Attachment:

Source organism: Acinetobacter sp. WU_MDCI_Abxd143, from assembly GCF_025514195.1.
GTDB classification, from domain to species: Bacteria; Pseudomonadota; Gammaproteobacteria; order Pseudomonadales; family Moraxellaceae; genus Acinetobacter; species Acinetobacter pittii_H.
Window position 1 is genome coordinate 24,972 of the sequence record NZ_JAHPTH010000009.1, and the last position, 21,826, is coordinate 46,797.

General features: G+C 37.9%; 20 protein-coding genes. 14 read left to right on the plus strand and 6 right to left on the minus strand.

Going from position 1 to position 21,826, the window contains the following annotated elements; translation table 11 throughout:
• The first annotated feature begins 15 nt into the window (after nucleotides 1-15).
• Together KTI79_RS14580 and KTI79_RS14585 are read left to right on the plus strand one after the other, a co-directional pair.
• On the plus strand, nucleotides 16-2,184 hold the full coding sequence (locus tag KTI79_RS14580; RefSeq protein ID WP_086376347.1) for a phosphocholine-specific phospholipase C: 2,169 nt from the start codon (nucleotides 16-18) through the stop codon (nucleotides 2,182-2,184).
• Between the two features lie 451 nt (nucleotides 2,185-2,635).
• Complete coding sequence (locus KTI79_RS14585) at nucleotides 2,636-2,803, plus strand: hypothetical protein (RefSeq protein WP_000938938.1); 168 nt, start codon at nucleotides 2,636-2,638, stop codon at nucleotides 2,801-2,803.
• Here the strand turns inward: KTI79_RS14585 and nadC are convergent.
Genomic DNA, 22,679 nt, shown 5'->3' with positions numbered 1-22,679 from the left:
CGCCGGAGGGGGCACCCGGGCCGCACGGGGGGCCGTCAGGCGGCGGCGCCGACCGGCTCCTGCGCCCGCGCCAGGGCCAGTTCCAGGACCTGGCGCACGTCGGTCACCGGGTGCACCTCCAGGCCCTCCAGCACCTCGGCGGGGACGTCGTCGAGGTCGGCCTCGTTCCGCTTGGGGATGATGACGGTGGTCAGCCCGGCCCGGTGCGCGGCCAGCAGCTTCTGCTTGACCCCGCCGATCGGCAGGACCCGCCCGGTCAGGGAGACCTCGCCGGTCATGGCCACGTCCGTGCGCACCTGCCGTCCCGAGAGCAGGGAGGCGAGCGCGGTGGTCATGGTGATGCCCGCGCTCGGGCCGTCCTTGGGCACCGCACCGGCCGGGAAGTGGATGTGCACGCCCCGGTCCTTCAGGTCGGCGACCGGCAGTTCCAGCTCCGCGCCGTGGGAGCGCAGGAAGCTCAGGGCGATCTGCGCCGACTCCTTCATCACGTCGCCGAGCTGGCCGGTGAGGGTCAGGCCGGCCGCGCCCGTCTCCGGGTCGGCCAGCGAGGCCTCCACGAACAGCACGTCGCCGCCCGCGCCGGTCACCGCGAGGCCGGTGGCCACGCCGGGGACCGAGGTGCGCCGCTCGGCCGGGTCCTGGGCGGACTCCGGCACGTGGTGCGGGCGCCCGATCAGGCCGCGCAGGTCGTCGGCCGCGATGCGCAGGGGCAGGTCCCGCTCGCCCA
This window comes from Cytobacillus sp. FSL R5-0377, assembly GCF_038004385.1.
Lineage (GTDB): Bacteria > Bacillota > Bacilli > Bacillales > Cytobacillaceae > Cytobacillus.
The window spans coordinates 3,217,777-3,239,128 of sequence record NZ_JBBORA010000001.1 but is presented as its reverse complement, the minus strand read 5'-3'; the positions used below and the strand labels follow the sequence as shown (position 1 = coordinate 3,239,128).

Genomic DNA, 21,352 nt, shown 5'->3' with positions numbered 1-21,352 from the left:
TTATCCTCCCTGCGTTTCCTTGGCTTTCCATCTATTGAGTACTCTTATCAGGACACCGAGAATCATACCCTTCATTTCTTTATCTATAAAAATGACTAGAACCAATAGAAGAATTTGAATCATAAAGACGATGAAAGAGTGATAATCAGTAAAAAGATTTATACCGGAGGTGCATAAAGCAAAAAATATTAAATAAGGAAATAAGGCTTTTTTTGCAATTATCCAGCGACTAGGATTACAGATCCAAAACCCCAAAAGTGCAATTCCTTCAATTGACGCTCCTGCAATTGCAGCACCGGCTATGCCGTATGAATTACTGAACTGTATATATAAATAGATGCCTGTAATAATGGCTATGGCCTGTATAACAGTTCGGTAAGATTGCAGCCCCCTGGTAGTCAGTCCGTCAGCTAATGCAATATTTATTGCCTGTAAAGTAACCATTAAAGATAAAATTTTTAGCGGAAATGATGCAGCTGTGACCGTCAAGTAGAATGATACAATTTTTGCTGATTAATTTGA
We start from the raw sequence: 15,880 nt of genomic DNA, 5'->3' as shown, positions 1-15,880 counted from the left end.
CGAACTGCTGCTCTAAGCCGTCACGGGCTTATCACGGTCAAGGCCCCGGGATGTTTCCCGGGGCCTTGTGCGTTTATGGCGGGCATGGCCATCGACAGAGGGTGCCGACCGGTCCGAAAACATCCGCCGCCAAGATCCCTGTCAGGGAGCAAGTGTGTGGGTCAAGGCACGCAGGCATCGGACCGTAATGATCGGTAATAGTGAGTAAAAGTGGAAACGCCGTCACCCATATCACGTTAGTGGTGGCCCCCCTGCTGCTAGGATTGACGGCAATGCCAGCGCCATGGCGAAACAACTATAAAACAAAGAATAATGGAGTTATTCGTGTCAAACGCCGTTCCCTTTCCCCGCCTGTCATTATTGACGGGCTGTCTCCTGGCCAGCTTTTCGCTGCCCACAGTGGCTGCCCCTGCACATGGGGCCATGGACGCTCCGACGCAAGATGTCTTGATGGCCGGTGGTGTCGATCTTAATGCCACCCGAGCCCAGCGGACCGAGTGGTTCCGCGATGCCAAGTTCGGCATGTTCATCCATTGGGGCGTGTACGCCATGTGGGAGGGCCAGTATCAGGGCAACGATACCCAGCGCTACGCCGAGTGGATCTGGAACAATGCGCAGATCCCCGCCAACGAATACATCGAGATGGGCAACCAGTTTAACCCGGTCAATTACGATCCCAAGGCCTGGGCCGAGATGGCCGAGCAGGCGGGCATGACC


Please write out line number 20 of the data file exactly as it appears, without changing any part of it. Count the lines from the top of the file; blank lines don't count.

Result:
CGAACTGCTGCTCTAAGCCGTCACGGGCTTATCACGGTCAAGGCCCCGGGATGTTTCCCGGGGCCTTGTGCGTTTATGGCGGGCATGGCCATCGACAGAGGGTGCCGACCGGTCCGAAAACATCCGCCGCCAAGATCCCTGTCAGGGAGCAAGTGTGTGGGTCAAGGCACGCAGGCATCGGACCGTAATGATCGGTAATAGTGAGTAAAAGTGGAAACGCCGTCACCCATATCACGTTAGTGGTGGCCCCCCTGCTGCTAGGATTGACGGCAATGCCAGCGCCATGGCGAAACAACTATAAAACAAAGAATAATGGAGTTATTCGTGTCAAACGCCGTTCCCTTTCCCCGCCTGTCATTATTGACGGGCTGTCTCCTGGCCAGCTTTTCGCTGCCCACAGTGGCTGCCCCTGCACATGGGGCCATGGACGCTCCGACGCAAGATGTCTTGATGGCCGGTGGTGTCGATCTTAATGCCACCCGAGCCCAGCGGACCGAGTGGTTCCGCGATGCCAAGTTCGGCATGTTCATCCATTGGGGCGTGTACGCCATGTGGGAGGGCCAGTATCAGGGCAACGATACCCAGCGCTACGCCGAGTGGATCTGGAACAATGCGCAGATCCCCGCCAACGAATACATCGAGATGGGCAACCAGTTTAACCCGGTCAATTACGATCCCAAGGCCTGGGCCGAGATGGCCGAGCAGGCGGGCATGACC